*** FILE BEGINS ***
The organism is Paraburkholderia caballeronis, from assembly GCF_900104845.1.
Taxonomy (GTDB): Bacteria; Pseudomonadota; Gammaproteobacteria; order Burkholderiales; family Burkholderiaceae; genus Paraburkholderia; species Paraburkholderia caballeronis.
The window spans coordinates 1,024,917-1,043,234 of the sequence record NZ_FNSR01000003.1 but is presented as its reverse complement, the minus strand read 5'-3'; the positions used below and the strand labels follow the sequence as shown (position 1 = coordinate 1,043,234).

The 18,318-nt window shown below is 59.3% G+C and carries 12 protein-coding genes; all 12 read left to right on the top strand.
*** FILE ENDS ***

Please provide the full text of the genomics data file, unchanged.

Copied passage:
The organism is Paraburkholderia caballeronis, from assembly GCF_900104845.1.
Taxonomy (GTDB): Bacteria; Pseudomonadota; Gammaproteobacteria; order Burkholderiales; family Burkholderiaceae; genus Paraburkholderia; species Paraburkholderia caballeronis.
The window spans coordinates 1,024,917-1,043,234 of the sequence record NZ_FNSR01000003.1 but is presented as its reverse complement, the minus strand read 5'-3'; the positions used below and the strand labels follow the sequence as shown (position 1 = coordinate 1,043,234).

The 18,318-nt window shown below is 59.3% G+C and carries 12 protein-coding genes; all 12 read left to right on the top strand.